At a breakfast meeting at the Ford Foundation, sponsored by Syracuse’s Maxwell School and Public Agenda, ambassador Donald Gregg was interviewed by NPR’s Robert Siegel.
The format was fairly standard, and the former ambassador to Seoul gave his views on diplomacy, the military, and of his time at the CIA where he was station chief in Vietnam and then Seoul, before becoming national security advisor to vice president George H.W. Bush. Although barely mentioned it was his presidency at the New York Korea Society that pumped new blood and enthusiasm into a 501(c)3 non governmental organisation founded in 1957.
Siegel, in a narrow tour d’horizon of questions, allowed Gregg to expand his views, relate his experience, and talk forthrightly on ‘speaking truth to power’.
Although he has written on the sunken ROK corvette ‘Chenon’, his optic is rarely heard and uniformly ignored in policy circles in the US, among the US North Korean clerisy, and the endless chattering classes in the media.
Essentially, Gregg remains a skeptic. Among the international teams send to South Korea to examine the hulk of the ‘Chenon’, which the ROK retrieved from the floor of the sea, the Russian experts found a fishing net wrapped around the corvette’s propellor. To them, it sent the inquiry into a direction which challenges the final report of experts from, say the US and its allies with one exception Finland who refused to sign the final report blaming North Korea for torpedoing the vessel.
The government of Lee Myung bak was not interested in the Russians’ findings, so they packed bags and silently left South Korea. Gregg somehow had read the Russian report and suggested making it public. Russia demurred saying it did not wish to embarrass president Obama and Lee.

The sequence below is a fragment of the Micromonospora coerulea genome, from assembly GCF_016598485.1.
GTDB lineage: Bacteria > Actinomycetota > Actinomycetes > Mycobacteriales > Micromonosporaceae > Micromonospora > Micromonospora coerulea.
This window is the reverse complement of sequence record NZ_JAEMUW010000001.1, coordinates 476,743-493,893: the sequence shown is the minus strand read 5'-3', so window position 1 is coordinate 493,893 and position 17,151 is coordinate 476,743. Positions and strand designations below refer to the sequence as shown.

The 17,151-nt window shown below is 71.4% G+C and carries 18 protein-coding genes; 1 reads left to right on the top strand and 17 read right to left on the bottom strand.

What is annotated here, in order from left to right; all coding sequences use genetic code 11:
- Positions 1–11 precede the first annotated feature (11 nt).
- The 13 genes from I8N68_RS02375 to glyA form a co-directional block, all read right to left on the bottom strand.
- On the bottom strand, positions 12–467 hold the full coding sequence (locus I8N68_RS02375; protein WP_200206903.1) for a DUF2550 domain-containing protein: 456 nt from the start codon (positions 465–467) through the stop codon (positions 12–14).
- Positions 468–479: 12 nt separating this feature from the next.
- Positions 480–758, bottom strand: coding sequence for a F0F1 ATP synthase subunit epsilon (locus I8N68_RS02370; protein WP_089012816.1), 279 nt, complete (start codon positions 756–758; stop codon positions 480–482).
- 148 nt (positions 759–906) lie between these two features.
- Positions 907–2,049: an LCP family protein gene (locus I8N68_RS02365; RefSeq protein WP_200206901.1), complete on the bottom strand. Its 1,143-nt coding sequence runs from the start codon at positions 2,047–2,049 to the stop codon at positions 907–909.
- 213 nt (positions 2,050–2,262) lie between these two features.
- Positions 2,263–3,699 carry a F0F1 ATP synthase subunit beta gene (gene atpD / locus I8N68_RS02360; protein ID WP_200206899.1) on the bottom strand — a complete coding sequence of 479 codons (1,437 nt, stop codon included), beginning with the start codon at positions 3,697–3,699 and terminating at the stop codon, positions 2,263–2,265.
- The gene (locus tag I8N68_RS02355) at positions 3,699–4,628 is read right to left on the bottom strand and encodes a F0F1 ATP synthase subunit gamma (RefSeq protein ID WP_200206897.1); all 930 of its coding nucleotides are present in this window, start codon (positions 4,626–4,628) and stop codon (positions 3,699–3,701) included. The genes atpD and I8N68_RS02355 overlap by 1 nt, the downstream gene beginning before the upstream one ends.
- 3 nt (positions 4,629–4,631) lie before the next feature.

The Russia thesis strongly supported the idea that having caught a net in one of its propellers, the ‘Chenon’ dredged up a dormant but active torpedo lying on the sea’s bottom since either WW 2 or the Korean War, thereby accidentally setting it off, and resulting in searing the vessel in two and the loss of 47 crew.
In a related matter the alleged DPRK submarine who got blamed for sinking the ‘Chenon’ was found to have a mollusk on its hull, indicating a long length of time underwater. However, here’s the rub: that mollusk is found in North Korea’s eastern waters and not in the waters in which the ‘Chenon’ split and sank!
China was convinced by the Russian experts’ report that he refused to play along with the US in condemning North Korea at the UN.
GuamDiary has blogged much about the sunken ‘Chenon’, basing its own skepticism on inconsistencies in the US experts report, the timing and response of the South Korean authorities, and the long delay in producing the full findings of the US et al. Such matters increased our doubts and produced more questions which South Korea and the US did not answer adequately.
Additionally, North Korea, denying responsibility in the affair, immediately offered its own dossier which it was more than willing to share with the South, and what’s more requested to come to Seoul and investigate the remains of the ‘Chenon’.
The Lee government issued a ‘non recevoir’, sinking an opening to enlarge the enquiry on the ‘Chenon’. It steadfastly called for North Korea’s admission of guilt and repentance, which the Obama administration backed to the hilt.
Nonetheless doubts remain and the ROK and US report on the ‘Chenon’ sinking.
Gregg has gotten no thanks for his doubts: he is in bad odour in South Korea and among policy makers in Washington and among the chattering classes and the US North Korea clerisy. Yet, his reputation and stature is such that he cannot be completely marginalised.